The author in the afterword writes how not every book written about children is for children, and that is definitely true here. This is an exploration of cruelty and emotional manipulation, of bullying and the emotional damage done to all parties involved ...the bully, the bullied and the bystanders. The most remarkable moments in the book were where the bully lost his power, and yet you knew he would not only regain the upper hand, but would in fact use this to become stronger. Recommended for...more
Horrible, brutal and cruel. Charles is tortured physical and psychological. Edmund doesn't have a single piece of soul in his heart. He is the best description of a human monster. How a child could get like that I don't understand. The author fails to describe it. Charles's mother is also ignorant and cruel. How can she love another child more than her own? That was hard to dig and accept. I've read this till the end in hope that he'll be able to find happiness, but his finding of it was relativ...more
Emma Frazzitta
I had to read this book for my English Literature IGCSE. Ugh. Before I start with my rant about how utterly terrible this book is I must give credit where credit is due. It was written rather well, and given the subject of the book Hill could have been much harsher and more depressing with her style of writing. However now we must crack down on the story line itself. First things first this book was not credible. Already by reading it I realised that the main characters (Hooper and Kingshaw) wer...more
In 'The King of the Castle' Susan Hill explores themes of suffering, alienation, punishment and the exploitation of the weak by the powerful. Joseph Hooper, a reticent widower, lives in a grand, isolated house with his young son, Edmund, and a collection of dead moths, inherited from his late father, a renowned lepidopterist. One summer, their stilted peace is disturbed by the arrival of widow Helena Kingshaw and her 11-year-old son, Charles, who have answered an advertisement to housekeep for t...more
Paul Patterson
Nov 24, 2012 Paul Patterson rated it 4 of 5 stars
Recommends it for: Educators and Parents
One of Hill's earliest books.Particularly relevant in regard to the modern increase of bullying and it's effect on children and their families. It highlights two very at risk teens whose parents are living in their own dream world concerning their circumstances and refuse to see the resulting shadow side of their own children. The parents are both indulgent but profoundly neglectful regarding their children. I noted this book is used in UK cirrocumulus. Excellent choice.
Curtis Runstedler
This is a heartbreaking character study and a story of emotional intensity. Hooper is a downright malicious piece of shit (he even has some psychopathic tendencies) who bullies and humiliates Kingshaw to extremes. Hooper's behaviour is predatory, and his worst crime is taking everything that Kingshaw holds dear and ruining it. The ending, with its atmosphere of decay and morbidity, seems inevitable, although I was hoping so-and-so would make it through. Hooper's animosity brings out Kingshaw's u...more
This deceptively simple novel ramps up the tension and the feeling of dread so powerfully that you almost don't want to read on. Hill excellently portrays the voices of pre-teens and the sinister conflicts that consume them, but Hooper is a singularly horrible character, and I hope there aren't too many boys like him around. It is an extreme story about childhood, but no less powerful and chilling for that.
Oh this book is creepy. It gets under your skin kinda creepy. It was so lonely and desolate I felt eery reading it. That poor little boy, it makes me ill to think that parents can be so blissfully, willfully ignorant to such devastating effects.
I'm not sure I could face re-reading it, knowing what I do now, but it was a powerful and poignant read.
This was the one book I remember being made to read at school that I actually enjoyed.
Written from the veiw of the bullied victim it pulled on heart strings and was upsetting on places, you really felt how helpless and hopeless the boy felt and how is mind came to find his only way out.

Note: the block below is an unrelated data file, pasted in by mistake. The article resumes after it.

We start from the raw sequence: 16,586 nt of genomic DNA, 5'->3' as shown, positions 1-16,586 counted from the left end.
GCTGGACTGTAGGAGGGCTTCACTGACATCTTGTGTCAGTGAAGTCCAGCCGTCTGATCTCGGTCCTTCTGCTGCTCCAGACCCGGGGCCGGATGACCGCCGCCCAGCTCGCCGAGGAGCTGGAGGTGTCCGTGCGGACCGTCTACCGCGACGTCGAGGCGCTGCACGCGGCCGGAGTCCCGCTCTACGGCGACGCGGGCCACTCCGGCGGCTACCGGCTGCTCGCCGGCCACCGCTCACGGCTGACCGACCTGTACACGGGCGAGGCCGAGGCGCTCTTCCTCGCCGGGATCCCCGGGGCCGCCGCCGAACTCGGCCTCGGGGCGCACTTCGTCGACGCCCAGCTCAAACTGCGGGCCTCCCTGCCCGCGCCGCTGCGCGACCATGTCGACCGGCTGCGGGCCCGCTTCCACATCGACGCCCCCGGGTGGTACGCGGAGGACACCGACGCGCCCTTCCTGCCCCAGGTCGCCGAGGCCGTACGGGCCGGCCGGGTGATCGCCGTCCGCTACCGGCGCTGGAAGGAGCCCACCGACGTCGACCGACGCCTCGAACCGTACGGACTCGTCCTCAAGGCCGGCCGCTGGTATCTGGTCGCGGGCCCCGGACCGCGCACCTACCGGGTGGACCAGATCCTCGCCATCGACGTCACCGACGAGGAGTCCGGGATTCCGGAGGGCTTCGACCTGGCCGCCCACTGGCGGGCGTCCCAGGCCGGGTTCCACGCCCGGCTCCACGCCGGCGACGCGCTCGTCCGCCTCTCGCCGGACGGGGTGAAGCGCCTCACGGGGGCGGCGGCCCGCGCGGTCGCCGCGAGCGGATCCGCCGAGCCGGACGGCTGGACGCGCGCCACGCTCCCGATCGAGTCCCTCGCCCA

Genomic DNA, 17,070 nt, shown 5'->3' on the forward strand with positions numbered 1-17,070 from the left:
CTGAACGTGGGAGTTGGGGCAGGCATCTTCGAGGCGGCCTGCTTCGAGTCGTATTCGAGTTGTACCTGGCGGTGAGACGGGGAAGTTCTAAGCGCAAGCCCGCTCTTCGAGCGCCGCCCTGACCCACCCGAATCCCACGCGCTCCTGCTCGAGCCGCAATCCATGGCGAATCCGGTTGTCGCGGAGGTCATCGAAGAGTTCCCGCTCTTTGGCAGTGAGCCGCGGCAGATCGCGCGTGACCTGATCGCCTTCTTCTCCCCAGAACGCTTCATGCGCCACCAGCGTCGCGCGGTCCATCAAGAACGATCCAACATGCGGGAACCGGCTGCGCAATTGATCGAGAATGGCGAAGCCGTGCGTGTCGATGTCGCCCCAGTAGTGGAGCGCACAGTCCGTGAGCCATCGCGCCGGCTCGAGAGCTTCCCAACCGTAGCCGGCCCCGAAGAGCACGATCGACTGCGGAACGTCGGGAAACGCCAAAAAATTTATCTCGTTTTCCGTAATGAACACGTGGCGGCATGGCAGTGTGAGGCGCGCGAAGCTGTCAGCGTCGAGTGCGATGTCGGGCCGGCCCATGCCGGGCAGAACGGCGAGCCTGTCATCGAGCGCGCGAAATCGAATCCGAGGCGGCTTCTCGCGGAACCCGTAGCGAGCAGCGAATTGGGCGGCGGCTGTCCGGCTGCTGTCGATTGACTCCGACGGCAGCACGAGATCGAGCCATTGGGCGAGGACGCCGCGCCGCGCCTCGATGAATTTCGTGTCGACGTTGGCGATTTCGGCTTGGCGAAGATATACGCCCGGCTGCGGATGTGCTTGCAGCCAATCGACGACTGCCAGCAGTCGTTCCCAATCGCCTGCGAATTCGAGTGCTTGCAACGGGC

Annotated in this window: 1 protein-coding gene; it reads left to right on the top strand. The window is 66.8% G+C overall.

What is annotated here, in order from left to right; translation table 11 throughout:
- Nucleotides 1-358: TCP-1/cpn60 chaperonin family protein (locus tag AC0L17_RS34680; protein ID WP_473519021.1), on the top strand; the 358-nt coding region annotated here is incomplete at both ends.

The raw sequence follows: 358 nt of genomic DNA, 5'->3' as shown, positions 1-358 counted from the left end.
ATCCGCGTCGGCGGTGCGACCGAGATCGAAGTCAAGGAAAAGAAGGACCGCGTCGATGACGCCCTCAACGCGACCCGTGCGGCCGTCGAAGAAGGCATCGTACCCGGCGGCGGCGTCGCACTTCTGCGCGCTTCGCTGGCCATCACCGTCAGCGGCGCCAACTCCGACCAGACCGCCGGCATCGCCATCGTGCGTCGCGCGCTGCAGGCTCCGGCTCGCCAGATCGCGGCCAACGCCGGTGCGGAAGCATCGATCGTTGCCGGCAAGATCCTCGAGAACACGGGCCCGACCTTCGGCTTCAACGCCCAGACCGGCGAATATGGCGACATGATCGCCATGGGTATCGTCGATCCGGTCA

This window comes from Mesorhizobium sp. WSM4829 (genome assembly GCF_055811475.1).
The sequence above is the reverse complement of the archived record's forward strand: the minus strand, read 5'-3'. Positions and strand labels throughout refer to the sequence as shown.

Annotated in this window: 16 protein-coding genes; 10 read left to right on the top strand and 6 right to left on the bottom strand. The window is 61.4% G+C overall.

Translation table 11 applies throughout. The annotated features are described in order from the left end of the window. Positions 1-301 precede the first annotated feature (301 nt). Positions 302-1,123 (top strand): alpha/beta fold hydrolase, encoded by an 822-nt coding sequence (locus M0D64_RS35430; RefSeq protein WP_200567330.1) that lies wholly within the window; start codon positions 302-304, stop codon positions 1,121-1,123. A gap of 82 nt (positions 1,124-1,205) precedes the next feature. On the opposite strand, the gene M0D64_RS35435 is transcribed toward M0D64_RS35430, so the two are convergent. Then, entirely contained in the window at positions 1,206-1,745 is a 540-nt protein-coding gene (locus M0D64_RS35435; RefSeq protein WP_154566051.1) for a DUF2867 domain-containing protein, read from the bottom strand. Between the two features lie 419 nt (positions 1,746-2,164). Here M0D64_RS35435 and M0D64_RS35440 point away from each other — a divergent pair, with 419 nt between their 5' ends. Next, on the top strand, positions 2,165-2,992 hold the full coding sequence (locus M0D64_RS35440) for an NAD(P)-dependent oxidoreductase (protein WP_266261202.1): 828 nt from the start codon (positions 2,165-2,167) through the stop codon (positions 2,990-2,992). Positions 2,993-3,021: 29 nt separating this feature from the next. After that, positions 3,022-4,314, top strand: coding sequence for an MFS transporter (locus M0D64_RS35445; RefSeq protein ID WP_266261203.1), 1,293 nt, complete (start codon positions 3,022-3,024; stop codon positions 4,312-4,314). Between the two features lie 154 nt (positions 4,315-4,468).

For me personally this story was far too distressing, but I do think it has a powerful message to put across to kids, particularly those 'alpha' leaders who may pick on other kids without thinking much of it to really consider their actions and the consequences.
Rachel  Brooker
Wow, what a page-turner.

I have always been a fan of William Golding's 'Lord of The Flies' and this was very like it. It does make you wonder how it was ever published as the theme is so incredibly similar. Regardless, the writing was simple, yet powerful.

She doesn't need flowery language. That's not what she's about. Susan Hill has the rare ability to capture a reader's attention and imagination simply by telling her story.

I really wish there had been a second one, as I would have gobbled it u...more
I would not want to cross path with someone the likes of Edmund Hooper though I think that Charles could have done more to help himself.

Enjoyed the book for its graphic descriptions of a slow but painful terror.

Ravine Blackheart
This was one of the books that our class was reading slowely each lesson as part of our GCSE grade. Most of the class found it boring and paid no attention but I couldn't put it down. I requested that I took the book home so that I could finish it. I ended up finishing it by the time the rest of the class was on chapter two.
The story in itself is a painful story of childhood bullying, ignorant parents and later... Death. But the raw emotion the writer invokes in you is worth enfolding yourself w...more
Ananya Avanthsa
HORRIBLE!!! I mean really Hooper and Mrs.Kingshaw have issues!!! What kind of parents treat their kids tht way!!! So depressing :(
Oct 10, 2008 Wendy rated it 1 of 5 stars
Recommends it for: Nobody, not even Hitler
This was the crappiest, most horrible, terrible, crappy, stupid, dumb, horrible, stupid, stupid, stupid book I have ever read.
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Susan Hill was born in Scarborough, North Yorkshire in 1942. Her hometown was later referred to in her novel A Change for the Better (1969) and some short stories especially "Cockles and Mussels".

She attended Scarborough Convent School, where she became interested in theatre and literature. Her family left Scarborough in 1958 and moved to Coventry where her father worked in car and aircraft factor...more
More about Susan Hill...
The Woman in Black The Various Haunts of Men (Simon Serrailler, #1) The Pure in Heart (Simon Serrailler, #2) The Small Hand: A Ghost Story The Risk of Darkness (Simon Serrailler, #3)